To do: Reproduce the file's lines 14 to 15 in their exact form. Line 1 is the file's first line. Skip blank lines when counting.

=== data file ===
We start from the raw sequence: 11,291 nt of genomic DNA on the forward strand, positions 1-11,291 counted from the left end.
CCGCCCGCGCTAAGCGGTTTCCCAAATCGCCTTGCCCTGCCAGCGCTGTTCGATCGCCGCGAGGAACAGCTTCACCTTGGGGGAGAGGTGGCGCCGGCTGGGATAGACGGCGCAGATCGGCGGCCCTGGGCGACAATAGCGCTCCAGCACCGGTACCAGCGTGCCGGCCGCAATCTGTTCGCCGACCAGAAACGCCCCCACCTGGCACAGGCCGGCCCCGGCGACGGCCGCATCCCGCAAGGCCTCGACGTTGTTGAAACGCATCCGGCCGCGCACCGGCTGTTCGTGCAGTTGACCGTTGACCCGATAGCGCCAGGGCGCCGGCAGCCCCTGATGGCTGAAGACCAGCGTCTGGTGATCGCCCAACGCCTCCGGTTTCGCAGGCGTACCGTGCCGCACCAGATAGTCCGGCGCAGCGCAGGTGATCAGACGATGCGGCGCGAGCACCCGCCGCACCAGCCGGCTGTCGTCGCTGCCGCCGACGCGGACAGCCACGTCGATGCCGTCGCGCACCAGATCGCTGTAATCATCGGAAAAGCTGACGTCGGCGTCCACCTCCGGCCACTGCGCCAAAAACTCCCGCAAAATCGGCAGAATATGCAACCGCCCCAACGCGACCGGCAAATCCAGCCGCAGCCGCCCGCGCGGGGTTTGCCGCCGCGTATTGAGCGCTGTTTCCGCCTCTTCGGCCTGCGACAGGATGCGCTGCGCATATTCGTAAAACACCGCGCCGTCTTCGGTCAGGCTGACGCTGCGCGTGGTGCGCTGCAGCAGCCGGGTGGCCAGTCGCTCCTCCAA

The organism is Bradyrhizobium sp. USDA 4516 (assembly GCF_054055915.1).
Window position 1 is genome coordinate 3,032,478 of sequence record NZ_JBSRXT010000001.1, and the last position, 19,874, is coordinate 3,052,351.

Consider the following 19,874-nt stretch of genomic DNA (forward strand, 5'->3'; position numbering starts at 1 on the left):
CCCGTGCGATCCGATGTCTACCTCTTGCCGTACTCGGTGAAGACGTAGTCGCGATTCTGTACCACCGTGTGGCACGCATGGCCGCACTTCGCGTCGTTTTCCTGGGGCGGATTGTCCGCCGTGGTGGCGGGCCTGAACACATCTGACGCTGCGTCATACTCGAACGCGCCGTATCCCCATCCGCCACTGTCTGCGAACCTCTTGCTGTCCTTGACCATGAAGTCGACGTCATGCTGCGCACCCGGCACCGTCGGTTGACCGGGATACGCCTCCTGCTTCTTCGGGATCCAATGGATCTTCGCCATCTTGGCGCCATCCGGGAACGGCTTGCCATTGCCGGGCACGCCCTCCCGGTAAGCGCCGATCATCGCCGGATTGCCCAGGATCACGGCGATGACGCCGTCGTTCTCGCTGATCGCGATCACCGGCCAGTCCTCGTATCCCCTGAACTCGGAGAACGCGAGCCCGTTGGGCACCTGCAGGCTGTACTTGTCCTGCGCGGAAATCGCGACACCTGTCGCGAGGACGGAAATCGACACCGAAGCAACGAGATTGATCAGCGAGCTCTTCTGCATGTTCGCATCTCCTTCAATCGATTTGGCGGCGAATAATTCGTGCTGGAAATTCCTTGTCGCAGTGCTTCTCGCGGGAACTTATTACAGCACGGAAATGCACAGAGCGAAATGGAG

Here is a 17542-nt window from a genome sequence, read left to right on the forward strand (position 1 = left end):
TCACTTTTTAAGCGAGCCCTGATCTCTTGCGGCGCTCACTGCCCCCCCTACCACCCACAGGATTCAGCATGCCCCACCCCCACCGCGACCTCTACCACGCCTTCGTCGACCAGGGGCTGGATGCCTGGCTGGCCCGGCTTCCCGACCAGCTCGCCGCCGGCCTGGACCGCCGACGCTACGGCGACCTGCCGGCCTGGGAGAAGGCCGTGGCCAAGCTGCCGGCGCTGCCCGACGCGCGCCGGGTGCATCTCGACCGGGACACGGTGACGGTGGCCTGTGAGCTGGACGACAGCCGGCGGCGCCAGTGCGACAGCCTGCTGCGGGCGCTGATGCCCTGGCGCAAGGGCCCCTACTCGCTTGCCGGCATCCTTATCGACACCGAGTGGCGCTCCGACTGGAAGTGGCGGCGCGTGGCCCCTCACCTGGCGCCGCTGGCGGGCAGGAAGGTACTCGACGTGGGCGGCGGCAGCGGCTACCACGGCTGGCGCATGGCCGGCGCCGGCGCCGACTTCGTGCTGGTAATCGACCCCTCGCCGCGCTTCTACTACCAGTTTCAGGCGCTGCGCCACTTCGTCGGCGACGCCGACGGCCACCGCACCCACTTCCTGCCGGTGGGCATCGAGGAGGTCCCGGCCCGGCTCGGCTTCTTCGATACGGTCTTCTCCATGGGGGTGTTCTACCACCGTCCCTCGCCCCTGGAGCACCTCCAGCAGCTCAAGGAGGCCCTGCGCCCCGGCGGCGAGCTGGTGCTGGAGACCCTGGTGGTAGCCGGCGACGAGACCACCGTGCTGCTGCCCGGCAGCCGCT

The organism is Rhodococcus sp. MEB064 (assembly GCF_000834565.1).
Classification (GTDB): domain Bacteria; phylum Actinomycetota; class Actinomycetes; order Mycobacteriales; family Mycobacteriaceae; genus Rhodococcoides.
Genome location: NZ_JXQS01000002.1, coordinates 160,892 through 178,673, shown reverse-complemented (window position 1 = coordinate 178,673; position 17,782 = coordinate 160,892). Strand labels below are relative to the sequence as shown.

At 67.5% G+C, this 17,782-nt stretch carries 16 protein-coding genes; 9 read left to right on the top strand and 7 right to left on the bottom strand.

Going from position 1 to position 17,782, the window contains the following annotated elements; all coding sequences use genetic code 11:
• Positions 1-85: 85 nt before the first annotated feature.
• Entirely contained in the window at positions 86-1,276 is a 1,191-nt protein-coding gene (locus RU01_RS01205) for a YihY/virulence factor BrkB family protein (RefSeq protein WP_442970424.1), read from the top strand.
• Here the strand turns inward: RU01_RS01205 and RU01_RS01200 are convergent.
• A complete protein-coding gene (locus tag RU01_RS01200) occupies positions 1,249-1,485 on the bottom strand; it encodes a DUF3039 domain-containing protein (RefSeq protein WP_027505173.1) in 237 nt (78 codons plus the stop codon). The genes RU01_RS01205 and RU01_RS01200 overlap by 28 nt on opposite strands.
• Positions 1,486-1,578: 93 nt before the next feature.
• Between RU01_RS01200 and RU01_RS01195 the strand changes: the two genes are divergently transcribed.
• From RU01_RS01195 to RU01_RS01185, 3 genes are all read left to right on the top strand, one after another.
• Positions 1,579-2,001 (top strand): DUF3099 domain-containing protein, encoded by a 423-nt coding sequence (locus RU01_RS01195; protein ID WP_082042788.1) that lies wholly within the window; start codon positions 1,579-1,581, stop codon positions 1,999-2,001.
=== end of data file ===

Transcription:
• Positions 1-85: 85 nt before the first annotated feature.
• Entirely contained in the window at positions 86-1,276 is a 1,191-nt protein-coding gene (locus RU01_RS01205) for a YihY/virulence factor BrkB family protein (RefSeq protein WP_442970424.1), read from the top strand.